Win tickets to Evergreen State Fair concert
The Herald of Everett, Washington
Customer service  |  Subscribe   |   Log in or sign up   |   Advertising information   |   Contact us
HeraldNet on Facebook HeraldNet on Twitter HeraldNet RSS feeds HeraldNet Pinterest HeraldNet Google Plus HeraldNet Youtube
HeraldNet Newsletters  Newsletters: Sign up  Green editions icon Green editions

'Lone Survivor' a heartfelt tribute to Navy SEALs

  • Four SEALs (from left) Taylor Kitsch, as Michael Murphy, Mark Wahlberg as Marcus Luttrell, Ben Foster as Matt "Axe" Axelson, and Emile Hirsc...

    Universal pictures

    Four SEALs (from left) Taylor Kitsch, as Michael Murphy, Mark Wahlberg as Marcus Luttrell, Ben Foster as Matt "Axe" Axelson, and Emile Hirsch as Danny Dietz star in "Lone Survivor."

SHARE: facebook Twitter icon Pinterest icon Linkedin icon Google+ icon Email icon |  PRINTER-FRIENDLY  |  COMMENTS
By Robert Horton
Herald Movie Critic
@citizenhorton
Published:
  • Four SEALs (from left) Taylor Kitsch, as Michael Murphy, Mark Wahlberg as Marcus Luttrell, Ben Foster as Matt "Axe" Axelson, and Emile Hirsc...

    Universal pictures

    Four SEALs (from left) Taylor Kitsch, as Michael Murphy, Mark Wahlberg as Marcus Luttrell, Ben Foster as Matt "Axe" Axelson, and Emile Hirsch as Danny Dietz star in "Lone Survivor."

There are lots of different ways to make war movies: see the conflict from the top down, or make either a patriotic or anti-war statement, or just blow up lots of stuff so it looks cool.
Writer-director Peter Berg opts for the "band of brothers" mode in "Lone Survivor." He wants to stay at ground level, in the emotional bond that unites a tough group of Navy SEALs during a mission in Afghanistan.
The film is based on a memoir by Marcus Luttrell, whose 2005 assignment targeting a high-ranking Taliban member went disastrously awry.
Luttrell is played by Mark Wahlberg, who brings his usual regular-guy grit to the role -- in fact, the movie takes pains to make his character not a superman, just exactly at the level of the other guys in his group.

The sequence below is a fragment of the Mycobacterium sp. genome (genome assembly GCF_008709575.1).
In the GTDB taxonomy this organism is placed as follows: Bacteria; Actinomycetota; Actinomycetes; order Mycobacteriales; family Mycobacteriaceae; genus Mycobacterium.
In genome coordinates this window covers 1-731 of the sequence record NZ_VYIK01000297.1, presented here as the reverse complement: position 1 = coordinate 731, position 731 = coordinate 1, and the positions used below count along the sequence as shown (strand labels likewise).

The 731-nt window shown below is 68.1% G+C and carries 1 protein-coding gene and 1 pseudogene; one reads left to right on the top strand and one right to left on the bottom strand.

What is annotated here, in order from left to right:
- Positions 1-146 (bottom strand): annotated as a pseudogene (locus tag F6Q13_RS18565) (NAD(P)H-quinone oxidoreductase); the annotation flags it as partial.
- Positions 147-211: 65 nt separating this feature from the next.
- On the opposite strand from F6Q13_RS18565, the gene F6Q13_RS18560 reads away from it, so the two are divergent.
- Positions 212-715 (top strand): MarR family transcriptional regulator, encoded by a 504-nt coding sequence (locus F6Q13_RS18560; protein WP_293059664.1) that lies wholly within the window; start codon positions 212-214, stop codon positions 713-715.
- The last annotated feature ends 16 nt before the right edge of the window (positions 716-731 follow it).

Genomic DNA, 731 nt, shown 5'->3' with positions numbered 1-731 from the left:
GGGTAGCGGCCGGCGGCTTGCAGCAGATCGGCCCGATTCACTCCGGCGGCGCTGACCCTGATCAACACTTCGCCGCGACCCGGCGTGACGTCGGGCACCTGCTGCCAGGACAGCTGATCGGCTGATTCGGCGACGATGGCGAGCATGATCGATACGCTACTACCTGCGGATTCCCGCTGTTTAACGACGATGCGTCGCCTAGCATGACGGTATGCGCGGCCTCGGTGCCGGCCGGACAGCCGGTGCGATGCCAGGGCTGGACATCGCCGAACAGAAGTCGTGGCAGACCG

Berg can't seem to get the film started properly; the opening credits consist of documentary footage of grueling SEAL training, and then the film idles for 15 minutes of character-establishing that would've seemed corny in a 1940s WWII picture.
Once the mission is under way, things tighten up considerably. Luttrell is dropped near an enemy stronghold, with three fellow SEALS: stoic Murphy (Taylor Kitsch, bouncing back from Berg's "Battleship" debacle), happily-married patriot Axelson (Ben Foster) and younger radioman Dietz (Emile Hirsch).
Accidentally discovered, the men must debate the right course of action. This is clearly meant to give the movie the appearance of ambiguity regarding the squad's decision. The way things play out, it seems likelier to inflame audience emotion about the military being stuck with rules of engagement and Geneva Convention guidelines and all that bother.
Chased by the Taliban, the squad puts up a fierce counter-attack. Here, in the middle of the film, is a sequence of sustained tension and bloody terror. The blurriness of vision through viewfinders or the frightening whoosh of flying bullets keeps "Lone Survivor" taut during this section, even though (as the title tells us) it's going to be a rough go for the U.S. troops.
The main actors convey the intimacy that unites these tight-knit soldiers. Back at the base, the mission commander (Eric Bana) barks orders, some of them apparently mistaken.
Berg has a tendency to overplay the big dramatic moments, although Ben Foster (lately very good in "Ain't Them Bodies Saints") keeps his farewell on an even, authentic keel.
Berg's tribute to these SEALs is heartfelt and these brave men deserve their real-life accolades. Whatever its nods toward the hellishness of combat, this is a pro-war movie in the end, its sheer excitement somehow troubling.
It made me want to see a documentary version of this tragic incident, something without the comfort of music and movie stars.
"Lone Survivor" (two and a half stars)
This sometimes standard, sometimes tension-filled movie tells the true story of a disastrous U.S. mission in Afghanistan in 2005. Mark Wahlberg brings his usual steady presence as a member of a Navy SEAL squad whose assignment goes wrong very quickly, and whose fight to stay alive makes the middle of the film quite exciting -- maybe too exciting. With Taylor Kitsch.
Rated: R for violence, language.
Playing: Alderwood 7, Cinebarre, Everett Stadium, Galaxy Monroe, Marysville, Stanwood, Pacific Place, Sundance, Thornton Place, Woodinville, Cascade Mall, Oak Harbor.
Story tags » Movies

More Entertainment Headlines

NEWSLETTER

Weekend to-do list

Our to-do list full of ideas for your weekend

Calendar

Share your comments: Log in using your HeraldNet account or your Facebook, Twitter or Disqus profile. Comments that violate the rules are subject to removal. Please see our terms of use. Please note that you must verify your email address for your comments to appear.

You are logged in using your HeraldNet ID. Click here to update your profile. | Log out.

Our new comment system is not supported in IE 7. Please upgrade your browser here.

comments powered by Disqus